Ni Zan(knee dzahn) (Chinese: 倪瓚; 1301–1374) was a Chinese painter during the Yuan(yoo-en) and early Ming dynasties. Along with Huang Gongwang, Wu Zhen(woo juhn), and Wang Meng, he is one of the Four Masters of the Yuan dynastya series of rulers from a single family..
Bamboo has been depicted in Chinese painting for more than a thousand years. Along with the pine and the plum, bamboo is a member of the Three Friends of Winter due to its ability to bear the harshest of winters. It is also one of the Four Gentlemen (the other three being the plum, the orchid, and the chrysanthemum) due to the moral virtues it represents. The hollowness of the bamboo stalk symbolizes tolerance and open-mindedness, and its flexibility and strength signify the human values of cultivation and integritythe quality of being honest and having strong moral principles.: one yields but does not break. All of these virtues make bamboo a very popular subject in Chinese painting, especially among scholar–artists.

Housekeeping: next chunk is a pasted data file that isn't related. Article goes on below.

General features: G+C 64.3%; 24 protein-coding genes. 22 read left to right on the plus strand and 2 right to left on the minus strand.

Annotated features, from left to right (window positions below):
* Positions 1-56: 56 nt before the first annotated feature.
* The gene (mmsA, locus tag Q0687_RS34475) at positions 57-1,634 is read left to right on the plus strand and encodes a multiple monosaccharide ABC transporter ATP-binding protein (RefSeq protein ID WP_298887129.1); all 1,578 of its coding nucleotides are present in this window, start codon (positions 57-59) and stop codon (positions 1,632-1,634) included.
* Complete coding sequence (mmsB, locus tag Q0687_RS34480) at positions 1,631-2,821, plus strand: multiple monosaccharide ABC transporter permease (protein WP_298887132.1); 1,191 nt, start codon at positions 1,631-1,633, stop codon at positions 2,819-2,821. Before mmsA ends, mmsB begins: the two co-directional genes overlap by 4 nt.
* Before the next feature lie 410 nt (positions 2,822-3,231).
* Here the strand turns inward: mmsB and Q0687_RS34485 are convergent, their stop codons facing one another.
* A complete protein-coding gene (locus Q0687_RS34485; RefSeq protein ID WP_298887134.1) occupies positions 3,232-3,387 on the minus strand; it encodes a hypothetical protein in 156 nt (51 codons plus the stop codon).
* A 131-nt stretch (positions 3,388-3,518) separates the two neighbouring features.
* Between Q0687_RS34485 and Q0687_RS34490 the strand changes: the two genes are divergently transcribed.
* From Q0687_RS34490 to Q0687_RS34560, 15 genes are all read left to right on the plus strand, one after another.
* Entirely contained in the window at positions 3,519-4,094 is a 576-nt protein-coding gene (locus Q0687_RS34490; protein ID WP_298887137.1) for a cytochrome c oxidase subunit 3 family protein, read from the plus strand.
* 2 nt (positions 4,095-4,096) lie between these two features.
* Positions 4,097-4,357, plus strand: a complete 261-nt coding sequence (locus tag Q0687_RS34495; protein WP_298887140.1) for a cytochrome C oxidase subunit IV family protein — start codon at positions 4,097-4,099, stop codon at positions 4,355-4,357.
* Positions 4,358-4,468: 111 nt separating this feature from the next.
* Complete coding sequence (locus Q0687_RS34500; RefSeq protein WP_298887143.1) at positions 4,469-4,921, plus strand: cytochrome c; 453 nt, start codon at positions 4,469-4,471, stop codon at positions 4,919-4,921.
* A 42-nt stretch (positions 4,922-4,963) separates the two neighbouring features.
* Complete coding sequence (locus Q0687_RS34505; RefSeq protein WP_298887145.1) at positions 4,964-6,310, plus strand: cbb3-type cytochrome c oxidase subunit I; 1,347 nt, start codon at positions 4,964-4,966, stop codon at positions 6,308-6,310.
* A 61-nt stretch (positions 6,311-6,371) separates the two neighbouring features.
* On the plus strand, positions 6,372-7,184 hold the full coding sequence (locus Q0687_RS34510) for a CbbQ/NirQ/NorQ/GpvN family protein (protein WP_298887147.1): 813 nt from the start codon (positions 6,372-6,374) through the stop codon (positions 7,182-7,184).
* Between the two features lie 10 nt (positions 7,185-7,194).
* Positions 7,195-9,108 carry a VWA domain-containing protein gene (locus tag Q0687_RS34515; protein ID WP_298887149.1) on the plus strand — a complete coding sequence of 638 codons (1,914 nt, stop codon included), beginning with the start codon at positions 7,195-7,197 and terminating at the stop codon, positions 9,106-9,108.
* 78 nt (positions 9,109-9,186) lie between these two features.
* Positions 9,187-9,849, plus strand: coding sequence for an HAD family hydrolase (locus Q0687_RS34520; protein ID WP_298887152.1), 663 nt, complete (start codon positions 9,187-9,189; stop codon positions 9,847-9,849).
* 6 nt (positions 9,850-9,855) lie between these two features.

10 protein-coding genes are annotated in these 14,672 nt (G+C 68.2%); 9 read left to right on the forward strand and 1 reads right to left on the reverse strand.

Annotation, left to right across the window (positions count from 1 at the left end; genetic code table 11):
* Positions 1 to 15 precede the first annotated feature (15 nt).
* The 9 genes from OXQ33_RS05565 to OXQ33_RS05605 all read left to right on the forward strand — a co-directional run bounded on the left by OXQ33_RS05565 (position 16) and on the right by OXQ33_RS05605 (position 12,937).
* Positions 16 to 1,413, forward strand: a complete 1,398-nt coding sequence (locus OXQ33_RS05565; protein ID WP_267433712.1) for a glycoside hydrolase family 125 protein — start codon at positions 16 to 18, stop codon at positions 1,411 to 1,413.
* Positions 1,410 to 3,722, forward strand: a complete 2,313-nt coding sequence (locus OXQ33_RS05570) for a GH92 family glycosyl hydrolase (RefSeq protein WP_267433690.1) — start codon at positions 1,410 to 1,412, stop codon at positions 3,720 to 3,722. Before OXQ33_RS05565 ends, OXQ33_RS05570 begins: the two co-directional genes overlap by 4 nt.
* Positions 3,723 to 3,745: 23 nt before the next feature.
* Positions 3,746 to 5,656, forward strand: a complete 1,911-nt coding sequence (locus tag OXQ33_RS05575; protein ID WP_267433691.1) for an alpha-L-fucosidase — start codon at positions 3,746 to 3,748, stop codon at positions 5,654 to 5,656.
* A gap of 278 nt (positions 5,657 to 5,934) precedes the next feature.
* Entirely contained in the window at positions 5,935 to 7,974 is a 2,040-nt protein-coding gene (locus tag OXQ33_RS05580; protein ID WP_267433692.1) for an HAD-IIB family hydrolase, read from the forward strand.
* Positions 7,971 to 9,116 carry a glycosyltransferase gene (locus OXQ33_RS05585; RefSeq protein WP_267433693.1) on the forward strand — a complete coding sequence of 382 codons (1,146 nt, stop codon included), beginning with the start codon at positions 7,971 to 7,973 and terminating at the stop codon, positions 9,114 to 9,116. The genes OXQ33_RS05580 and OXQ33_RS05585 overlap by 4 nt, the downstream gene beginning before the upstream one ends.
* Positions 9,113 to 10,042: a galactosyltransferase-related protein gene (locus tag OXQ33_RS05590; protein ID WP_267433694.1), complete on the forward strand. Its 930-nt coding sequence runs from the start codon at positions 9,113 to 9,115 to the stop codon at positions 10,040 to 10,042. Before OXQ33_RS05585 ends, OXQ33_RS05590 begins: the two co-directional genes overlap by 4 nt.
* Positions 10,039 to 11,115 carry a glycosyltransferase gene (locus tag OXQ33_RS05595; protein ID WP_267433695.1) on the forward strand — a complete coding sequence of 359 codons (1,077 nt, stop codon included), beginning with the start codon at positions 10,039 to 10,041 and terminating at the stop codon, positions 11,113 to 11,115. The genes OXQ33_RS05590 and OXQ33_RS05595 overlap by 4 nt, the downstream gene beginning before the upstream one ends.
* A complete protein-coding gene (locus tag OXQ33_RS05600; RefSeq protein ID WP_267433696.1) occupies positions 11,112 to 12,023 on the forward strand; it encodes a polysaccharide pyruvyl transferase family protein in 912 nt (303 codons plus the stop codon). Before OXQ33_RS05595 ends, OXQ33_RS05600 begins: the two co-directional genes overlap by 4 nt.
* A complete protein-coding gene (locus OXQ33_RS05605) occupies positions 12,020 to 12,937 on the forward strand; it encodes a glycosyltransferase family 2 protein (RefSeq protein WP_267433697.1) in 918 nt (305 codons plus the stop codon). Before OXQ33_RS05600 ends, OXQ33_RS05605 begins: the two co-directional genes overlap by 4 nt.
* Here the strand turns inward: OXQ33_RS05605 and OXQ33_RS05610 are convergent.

The poet Qian Weishan(chee-en way-shahn) (act. 1341–ca. 1379) added a few brief lines of poetry in the upper left corner of the painting to honor Ni Zan after his death:
My old friend knew how to sketch bamboo,
And patterned his approach upon Wen Tong [eleventh-century painter]. Calmly he looked out the western window,
And the cool wind filled his page with fall.
—Translation by Stephen D. Allee
This type of poem, called jueju or Chinese quatrain, is a type of jintishi (“modern form poetry”) that grew popular among Chinese poets in the Tang(tahng) dynasty (618–907), although it is traceable to earlier origins. Jueju poems are always quatrains—or, more specifically, they are always a matched pair of couplets, with each line consisting of either five or seven syllables.